General Mills, Target Play on Consumers' Nostalgia

Retro Designs of Their Youth Appeal to Stressed Shoppers' Desire for Comfort

By Published on .

NEW YORK (AdAge.com) -- If food can be comforting, how about packaging? With consumers embracing old-world classics such as casserole, some marketers are trying to get on the bandwagon by trotting out some old-school style.

Cuckoo for Cocoa Puffs: General Mills has given Target a month-long exclusive on retro box designs for some of its best-selling cereals.
Cuckoo for Cocoa Puffs: General Mills has given Target a month-long exclusive on retro box designs for some of its best-selling cereals.
General Mills has given Target a month-long exclusive on retro box designs for some of its best-selling cereals, Cheerios, Honey Nut Cheerios, Lucky Charms, Cocoa Puffs and Trix. The package-food company is giving away T-shirts with the old designs as part of the deal. Consumers with five proof-of-purchase labels will be entitled to a free shirt at cerealwear.com. Consumers who would rather just buy one can go to the site and spend $5 to don a defunct Mills design.

Taken from the archives
The promotion, which began in stores Feb. 15, runs through March 21. The box designs were taken from General Mills archives and given minor tweaks, such as updated product shots. But for the most part, the designs are the same, with original games and activities.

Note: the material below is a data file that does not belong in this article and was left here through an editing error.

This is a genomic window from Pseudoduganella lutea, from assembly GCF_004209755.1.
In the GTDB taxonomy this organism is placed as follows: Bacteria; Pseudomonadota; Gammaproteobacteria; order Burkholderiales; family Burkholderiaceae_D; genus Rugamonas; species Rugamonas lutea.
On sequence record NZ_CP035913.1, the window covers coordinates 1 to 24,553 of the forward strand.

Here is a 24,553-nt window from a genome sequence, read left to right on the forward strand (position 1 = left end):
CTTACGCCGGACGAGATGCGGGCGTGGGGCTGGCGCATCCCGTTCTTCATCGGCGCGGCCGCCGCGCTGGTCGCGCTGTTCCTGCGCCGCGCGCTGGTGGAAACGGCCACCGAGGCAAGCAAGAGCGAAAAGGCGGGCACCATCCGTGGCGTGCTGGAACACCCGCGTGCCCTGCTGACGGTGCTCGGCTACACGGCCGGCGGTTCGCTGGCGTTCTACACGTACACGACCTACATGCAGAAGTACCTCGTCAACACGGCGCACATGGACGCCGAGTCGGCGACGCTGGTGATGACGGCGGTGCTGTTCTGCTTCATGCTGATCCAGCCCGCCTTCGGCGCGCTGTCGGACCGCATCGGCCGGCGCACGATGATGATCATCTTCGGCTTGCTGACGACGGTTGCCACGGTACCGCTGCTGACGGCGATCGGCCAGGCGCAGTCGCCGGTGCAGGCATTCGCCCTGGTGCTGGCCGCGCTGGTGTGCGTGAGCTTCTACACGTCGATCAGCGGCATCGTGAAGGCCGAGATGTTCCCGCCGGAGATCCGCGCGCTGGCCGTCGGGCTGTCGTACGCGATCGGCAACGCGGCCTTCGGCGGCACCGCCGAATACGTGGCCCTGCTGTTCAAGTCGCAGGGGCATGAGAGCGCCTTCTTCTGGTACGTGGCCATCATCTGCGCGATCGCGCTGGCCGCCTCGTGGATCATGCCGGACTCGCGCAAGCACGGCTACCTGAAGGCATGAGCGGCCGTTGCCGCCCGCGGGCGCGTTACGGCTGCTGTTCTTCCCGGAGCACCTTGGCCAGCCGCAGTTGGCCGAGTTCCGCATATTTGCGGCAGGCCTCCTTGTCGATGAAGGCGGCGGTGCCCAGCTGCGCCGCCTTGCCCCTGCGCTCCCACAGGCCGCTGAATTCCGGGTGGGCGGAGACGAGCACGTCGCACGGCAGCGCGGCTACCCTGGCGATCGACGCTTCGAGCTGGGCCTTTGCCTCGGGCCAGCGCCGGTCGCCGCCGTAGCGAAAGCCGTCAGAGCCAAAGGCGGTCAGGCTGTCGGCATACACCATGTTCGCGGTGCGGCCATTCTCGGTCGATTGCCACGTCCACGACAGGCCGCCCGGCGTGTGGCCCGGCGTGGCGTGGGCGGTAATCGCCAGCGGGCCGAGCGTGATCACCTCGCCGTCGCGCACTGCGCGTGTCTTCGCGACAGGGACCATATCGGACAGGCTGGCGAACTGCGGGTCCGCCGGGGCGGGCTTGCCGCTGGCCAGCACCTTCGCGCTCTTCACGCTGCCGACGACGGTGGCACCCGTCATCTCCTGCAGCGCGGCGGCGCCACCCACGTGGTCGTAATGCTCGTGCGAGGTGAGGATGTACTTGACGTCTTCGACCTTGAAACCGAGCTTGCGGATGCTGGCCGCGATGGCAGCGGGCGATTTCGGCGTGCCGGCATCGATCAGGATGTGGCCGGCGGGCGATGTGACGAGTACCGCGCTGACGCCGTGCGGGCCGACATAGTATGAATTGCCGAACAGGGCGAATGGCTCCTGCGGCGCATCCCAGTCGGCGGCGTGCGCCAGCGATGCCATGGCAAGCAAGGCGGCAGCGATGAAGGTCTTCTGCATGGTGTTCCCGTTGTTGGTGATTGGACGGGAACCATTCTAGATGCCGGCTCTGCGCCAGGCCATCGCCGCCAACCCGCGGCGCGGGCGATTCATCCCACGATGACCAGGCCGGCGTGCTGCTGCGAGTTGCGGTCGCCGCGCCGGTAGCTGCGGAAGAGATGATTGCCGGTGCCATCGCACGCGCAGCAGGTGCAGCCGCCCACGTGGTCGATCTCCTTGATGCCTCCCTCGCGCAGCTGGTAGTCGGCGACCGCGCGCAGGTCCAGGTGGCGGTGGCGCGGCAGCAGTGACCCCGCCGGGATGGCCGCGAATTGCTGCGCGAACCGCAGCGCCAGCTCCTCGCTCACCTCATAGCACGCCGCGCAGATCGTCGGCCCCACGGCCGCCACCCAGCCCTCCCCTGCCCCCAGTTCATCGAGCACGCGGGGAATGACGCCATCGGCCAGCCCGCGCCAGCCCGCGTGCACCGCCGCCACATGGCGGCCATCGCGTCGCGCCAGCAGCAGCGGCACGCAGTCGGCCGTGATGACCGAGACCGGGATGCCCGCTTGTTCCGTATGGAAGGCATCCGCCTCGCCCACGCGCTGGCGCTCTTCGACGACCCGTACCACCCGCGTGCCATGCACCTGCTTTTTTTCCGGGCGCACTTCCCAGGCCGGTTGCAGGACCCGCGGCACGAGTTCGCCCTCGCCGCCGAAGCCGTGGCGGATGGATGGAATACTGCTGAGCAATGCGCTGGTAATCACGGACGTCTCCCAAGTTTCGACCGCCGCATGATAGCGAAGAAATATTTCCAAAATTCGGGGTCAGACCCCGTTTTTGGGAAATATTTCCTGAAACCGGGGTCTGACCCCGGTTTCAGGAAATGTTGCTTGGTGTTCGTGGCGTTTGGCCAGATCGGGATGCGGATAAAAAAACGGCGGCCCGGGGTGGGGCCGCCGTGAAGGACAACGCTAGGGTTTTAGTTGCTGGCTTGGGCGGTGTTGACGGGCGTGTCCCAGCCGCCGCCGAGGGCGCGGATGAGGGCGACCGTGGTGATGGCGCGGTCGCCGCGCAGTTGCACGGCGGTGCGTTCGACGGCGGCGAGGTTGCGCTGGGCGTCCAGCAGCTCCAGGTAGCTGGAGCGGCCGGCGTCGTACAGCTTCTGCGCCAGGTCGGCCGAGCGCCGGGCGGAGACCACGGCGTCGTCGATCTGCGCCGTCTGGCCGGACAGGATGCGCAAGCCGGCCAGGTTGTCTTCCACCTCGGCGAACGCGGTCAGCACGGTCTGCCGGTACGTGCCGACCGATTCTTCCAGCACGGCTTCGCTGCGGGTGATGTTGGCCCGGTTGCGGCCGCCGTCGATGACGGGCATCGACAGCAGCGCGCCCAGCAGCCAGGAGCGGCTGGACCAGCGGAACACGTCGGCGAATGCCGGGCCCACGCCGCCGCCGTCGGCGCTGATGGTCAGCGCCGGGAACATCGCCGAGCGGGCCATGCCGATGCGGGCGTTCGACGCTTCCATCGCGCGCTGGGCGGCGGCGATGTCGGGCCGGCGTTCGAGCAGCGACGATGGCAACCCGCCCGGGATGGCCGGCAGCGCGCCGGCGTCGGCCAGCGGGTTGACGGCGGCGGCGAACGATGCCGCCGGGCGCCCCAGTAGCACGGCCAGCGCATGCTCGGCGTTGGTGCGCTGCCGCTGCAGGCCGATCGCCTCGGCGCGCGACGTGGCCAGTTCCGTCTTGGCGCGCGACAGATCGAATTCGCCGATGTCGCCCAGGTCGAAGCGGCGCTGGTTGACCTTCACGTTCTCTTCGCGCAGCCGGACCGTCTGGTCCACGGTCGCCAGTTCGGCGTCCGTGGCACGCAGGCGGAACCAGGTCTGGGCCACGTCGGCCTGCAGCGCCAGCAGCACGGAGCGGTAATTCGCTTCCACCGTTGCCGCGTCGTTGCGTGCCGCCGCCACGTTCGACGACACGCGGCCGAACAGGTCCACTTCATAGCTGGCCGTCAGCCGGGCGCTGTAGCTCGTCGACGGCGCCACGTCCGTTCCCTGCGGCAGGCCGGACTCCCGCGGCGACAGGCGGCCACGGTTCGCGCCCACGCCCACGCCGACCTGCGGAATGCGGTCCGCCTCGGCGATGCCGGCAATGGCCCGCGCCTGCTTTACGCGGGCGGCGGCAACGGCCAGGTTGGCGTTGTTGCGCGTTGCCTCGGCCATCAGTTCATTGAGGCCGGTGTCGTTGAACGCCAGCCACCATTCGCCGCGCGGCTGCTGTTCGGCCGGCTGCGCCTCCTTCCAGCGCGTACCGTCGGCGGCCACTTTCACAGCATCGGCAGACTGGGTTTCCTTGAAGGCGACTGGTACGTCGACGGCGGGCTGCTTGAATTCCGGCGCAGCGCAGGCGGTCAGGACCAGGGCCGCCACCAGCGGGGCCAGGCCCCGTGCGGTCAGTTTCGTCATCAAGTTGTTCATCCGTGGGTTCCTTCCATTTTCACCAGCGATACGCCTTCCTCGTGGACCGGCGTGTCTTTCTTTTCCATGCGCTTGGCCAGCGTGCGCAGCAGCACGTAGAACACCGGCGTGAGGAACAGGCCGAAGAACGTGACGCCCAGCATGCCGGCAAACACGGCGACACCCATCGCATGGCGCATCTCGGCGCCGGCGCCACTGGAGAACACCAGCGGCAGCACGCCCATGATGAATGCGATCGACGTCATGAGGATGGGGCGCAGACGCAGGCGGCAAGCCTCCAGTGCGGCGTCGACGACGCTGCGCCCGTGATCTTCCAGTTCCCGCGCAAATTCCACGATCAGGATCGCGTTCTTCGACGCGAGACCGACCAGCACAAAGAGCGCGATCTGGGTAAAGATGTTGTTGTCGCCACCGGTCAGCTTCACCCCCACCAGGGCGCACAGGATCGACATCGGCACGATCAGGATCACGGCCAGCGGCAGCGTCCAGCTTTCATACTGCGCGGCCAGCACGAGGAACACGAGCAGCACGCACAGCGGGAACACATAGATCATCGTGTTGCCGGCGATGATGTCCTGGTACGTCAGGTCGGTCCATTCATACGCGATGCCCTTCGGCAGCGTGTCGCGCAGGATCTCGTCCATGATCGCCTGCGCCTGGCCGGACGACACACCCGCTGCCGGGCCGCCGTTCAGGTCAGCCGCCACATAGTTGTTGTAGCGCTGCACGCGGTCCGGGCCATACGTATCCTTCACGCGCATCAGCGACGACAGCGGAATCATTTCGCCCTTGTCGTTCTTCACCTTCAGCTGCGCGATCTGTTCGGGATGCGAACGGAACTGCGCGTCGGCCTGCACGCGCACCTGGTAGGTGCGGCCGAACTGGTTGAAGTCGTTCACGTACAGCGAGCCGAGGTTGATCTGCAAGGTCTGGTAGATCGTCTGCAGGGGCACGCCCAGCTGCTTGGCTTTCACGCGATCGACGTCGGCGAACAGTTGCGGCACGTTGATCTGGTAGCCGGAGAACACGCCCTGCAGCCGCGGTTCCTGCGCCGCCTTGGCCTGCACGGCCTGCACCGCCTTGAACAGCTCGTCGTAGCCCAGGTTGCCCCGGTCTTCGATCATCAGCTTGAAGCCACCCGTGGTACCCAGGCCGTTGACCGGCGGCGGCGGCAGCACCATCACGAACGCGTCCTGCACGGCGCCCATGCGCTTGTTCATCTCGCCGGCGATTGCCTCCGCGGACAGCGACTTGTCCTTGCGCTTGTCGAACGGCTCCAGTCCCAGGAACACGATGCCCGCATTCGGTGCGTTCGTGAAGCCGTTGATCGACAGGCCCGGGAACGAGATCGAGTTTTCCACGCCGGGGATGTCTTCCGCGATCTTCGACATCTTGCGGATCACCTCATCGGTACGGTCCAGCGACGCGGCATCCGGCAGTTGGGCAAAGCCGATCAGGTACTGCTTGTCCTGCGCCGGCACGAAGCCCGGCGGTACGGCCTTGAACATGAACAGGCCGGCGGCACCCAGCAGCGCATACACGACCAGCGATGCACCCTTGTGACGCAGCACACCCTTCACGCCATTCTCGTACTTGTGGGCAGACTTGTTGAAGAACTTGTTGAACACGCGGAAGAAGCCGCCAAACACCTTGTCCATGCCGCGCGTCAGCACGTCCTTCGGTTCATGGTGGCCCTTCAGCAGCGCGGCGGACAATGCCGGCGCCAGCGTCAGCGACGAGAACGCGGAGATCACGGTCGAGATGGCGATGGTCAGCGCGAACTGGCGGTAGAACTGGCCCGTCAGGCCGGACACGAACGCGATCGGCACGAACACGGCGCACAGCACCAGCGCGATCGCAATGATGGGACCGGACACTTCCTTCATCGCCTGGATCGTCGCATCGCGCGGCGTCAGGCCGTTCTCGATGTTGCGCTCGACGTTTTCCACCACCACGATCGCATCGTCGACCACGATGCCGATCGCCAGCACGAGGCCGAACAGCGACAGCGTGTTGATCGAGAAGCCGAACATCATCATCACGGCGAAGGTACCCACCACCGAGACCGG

Target did not immediately respond to requests for comment.

"Our brands have a history that spans many young adults' childhoods," Kerry DeLaney, associate marketing manager-Big G Cereals, said in a statement. "The retro-box concept is a fun and unique way to create a package design that appeals to Target's guests."

Although the promotion is still running, General Mills spokeswoman Shelly Dvorak said the company is very pleased with initial results. "We have even seen blog posts by consumers talking about the retro boxes," she added.

General Mills has avoided direct marketing, leaving promotion to bloggers. Andrew Gibbs at TheDieLine wrote, "My initial reaction was one of refreshing surprise -- what a pleasant treat for someone like me, who appreciates the aesthetics of yesteryear." He added, however, that such designs may have limited appeal to children, the products' ostensible consumers. "Perhaps the obvious conclusion is that these retro designs are aimed at adults who would otherwise not buy anything promoted by a cartoon rabbit," he said.

Deals have cachet
Dan Ochwat, editor of Shopper Marketing Magazine, said General Mills and Target are likely looking for a short spike in business, because the promotional window is so small. But exclusive deals certainly have cachet.

"Exclusivity is what they're all looking for now," he said. "That in these times is how you strike gold." One potential problem, he said is that many private-label packages have a retro look, and marketers may risk looking more like one of their lower-priced imitators.

Virginia Valkenburgh, senior VP of Cannondale Associates, a Wilton, Conn.-based marketing consultancy, noted that Target is known for seeking out exclusive deals. She described the retro promotion as particularly current. Consumers want to be comforted, and they are cooking and eating more at home, she said.

"It's going to make the moms and the kids feel good," she said.

In this article:
Most Popular